Visualizing Japan in Modern World History was funded by the National Endowment for the Humanities, with support from the National Consortium for Teaching about Asia at the Program for Teaching East Asia. The one-week program for NCTA alumni focused on Japan’s history from the late Tokugawa period to the early 20th century, when Japan transformed into a modern nation and emerged as a world power. To explore this content, workshop participants worked with the online resource Visualizing Cultures, a project of the Massachusetts Institute of Technology, under the direction of Professors John Dower and Shigeru Miyagawa.
Three lessons from the project are provided on the Program for Teaching East Asia website. For additional lessons, contact firstname.lastname@example.org.
by Manissa Featherstone, Thornton Middle School, and Michelle Pearson, Hulstrom Options School
Overview: In this lesson using resources from the MIT Visualizing Cultures website, students become globetrotters, planning and documenting their journey to Japan from several perspectives. Students examine maps to make predictions about the physical and human characteristics of the landscape of Japan, then view photographs of Japan taken by a Western photographer during the Meiji period to compare their conceptions of the Japanese landscape with the actual landscape. In addition to practicing these geographical literacy skills, students take on roles of specific travelers to Japan and build personalized photographic travel albums for these individuals using traditional print formats or technology tools such as PhotoStory or PowerPoint. Through this lesson, students will not only build essential geography skills but will also have an opportunity to explore the concepts of place and human-environment interaction during a key period of Japan’s history.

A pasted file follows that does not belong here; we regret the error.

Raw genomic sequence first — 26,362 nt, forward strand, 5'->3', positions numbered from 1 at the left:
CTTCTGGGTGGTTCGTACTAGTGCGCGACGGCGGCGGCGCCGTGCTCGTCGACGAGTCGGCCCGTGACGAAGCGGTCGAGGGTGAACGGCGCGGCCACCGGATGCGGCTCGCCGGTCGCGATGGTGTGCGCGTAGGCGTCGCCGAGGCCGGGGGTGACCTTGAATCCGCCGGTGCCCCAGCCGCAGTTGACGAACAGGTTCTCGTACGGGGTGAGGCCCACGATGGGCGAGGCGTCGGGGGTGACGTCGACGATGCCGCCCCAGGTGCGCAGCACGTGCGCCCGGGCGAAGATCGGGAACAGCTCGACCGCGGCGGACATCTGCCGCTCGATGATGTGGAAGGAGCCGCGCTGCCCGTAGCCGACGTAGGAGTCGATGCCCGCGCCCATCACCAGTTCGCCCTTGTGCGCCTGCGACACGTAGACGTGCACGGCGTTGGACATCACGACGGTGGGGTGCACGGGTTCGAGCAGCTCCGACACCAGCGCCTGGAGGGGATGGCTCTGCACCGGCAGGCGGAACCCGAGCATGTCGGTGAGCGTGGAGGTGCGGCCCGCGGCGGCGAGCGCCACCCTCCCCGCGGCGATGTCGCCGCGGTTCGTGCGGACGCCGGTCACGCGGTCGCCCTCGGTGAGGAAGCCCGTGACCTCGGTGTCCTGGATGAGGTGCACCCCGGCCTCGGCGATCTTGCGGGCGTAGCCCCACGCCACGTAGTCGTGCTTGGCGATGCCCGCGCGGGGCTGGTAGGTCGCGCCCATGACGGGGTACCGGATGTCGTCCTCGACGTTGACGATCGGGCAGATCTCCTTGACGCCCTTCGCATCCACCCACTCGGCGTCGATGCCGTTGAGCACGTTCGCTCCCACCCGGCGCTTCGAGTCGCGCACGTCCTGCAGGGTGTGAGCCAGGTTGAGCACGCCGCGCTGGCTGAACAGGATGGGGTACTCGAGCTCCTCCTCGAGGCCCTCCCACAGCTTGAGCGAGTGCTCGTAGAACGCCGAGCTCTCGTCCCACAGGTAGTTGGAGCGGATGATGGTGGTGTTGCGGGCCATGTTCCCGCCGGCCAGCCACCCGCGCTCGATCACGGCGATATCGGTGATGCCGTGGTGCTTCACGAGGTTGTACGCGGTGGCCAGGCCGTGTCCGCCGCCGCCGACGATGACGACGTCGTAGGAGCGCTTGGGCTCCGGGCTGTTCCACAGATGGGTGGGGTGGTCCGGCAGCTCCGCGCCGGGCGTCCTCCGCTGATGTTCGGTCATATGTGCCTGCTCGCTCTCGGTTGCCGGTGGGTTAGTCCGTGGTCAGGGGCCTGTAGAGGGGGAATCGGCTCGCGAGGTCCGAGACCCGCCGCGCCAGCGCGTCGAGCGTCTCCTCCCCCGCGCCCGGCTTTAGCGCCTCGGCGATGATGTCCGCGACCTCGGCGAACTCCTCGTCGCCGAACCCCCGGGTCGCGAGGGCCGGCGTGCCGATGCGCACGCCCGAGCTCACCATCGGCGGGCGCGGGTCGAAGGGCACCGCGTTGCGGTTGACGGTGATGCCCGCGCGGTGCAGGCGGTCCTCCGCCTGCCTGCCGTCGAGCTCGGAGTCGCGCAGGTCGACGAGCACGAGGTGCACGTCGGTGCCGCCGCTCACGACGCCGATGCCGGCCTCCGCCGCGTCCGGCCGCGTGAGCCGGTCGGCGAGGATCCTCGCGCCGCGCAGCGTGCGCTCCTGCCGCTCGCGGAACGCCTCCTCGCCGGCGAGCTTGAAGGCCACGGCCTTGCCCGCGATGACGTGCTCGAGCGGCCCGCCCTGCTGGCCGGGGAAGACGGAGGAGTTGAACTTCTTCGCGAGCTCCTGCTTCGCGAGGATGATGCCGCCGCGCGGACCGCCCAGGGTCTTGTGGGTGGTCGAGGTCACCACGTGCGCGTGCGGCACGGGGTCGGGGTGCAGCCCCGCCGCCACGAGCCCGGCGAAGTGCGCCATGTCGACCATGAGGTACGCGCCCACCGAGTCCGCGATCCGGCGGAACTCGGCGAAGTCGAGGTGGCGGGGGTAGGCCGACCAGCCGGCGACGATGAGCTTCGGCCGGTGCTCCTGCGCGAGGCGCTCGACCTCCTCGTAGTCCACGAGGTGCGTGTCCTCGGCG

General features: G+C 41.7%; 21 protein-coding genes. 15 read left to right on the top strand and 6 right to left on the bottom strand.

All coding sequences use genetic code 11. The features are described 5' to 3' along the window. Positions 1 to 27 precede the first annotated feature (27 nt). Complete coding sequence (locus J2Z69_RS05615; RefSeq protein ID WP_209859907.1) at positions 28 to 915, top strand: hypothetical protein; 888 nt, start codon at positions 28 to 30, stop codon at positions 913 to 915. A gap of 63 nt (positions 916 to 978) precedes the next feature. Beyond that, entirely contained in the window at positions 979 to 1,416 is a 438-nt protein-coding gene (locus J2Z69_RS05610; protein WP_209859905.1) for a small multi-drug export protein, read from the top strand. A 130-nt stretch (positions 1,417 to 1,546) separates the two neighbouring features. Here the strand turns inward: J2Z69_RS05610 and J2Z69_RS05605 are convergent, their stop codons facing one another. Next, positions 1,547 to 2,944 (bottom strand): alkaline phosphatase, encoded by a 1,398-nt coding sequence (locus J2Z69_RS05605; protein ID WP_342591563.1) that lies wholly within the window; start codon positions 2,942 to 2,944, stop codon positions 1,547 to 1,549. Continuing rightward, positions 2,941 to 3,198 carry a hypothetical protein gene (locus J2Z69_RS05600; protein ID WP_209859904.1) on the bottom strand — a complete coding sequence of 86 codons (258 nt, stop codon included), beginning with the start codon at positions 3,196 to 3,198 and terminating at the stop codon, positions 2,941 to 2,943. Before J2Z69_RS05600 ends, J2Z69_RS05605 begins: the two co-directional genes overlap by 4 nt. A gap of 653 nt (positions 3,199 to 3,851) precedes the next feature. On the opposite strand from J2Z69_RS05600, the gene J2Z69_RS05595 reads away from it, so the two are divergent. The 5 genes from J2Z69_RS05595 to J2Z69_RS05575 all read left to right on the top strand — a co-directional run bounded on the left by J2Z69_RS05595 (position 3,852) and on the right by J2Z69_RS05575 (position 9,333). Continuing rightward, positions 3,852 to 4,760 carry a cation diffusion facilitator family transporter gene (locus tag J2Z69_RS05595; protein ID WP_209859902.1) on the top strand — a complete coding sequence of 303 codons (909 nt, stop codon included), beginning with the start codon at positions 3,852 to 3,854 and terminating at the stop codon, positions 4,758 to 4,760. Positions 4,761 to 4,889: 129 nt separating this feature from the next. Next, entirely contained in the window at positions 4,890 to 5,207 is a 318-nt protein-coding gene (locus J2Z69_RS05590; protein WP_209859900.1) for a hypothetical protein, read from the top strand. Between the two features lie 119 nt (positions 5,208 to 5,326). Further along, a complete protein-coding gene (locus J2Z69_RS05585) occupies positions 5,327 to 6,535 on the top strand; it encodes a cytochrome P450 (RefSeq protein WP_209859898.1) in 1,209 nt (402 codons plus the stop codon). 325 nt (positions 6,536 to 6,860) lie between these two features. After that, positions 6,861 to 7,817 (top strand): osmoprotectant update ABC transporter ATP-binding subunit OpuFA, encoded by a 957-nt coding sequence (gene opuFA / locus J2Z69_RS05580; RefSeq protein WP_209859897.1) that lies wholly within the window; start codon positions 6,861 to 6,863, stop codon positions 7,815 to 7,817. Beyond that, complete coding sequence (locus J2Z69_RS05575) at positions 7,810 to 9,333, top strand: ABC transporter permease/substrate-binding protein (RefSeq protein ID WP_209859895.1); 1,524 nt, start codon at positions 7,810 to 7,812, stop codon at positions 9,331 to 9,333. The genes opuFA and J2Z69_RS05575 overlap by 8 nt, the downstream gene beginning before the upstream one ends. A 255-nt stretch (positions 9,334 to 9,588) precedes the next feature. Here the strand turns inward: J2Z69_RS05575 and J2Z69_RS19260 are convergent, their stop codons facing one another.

by Michelle Mascote, California High School
Overview: Drawing on MIT’s Visualizing Cultures website, this lesson, designed to introduce a unit entitled “Visual Literacy and Cross-Cultural Interpretation: The Mythological Hero” engages students in structured analysis of woodblock prints, with the aim of identifying the characteristics of an archetypal-hero. Through discussion, they consider how the woodblock images of war helped to create the Japanese national identity.
by Aiko Sato, Monterey Trail High School, and Kazuko Stone, Denmark High School
Overview: Even though we live in a world of Internet and global community, many people feel uncomfortable when they encounter different cultures. How, then, did American and Japanese people feel and react when they encountered each other for the first time about 150 years ago? In this lesson, students simulate the situations and feelings of both the Japanese and Americans during the visit of Commodore Perry in 1853-an extremely significant event in the history of Japan-U.S. relations. Students will explore MIT’s Visualizing Cultures site, the port of Yokohama’s 150-anniversary site, and primary sources of the late 1800s to the early 1900s.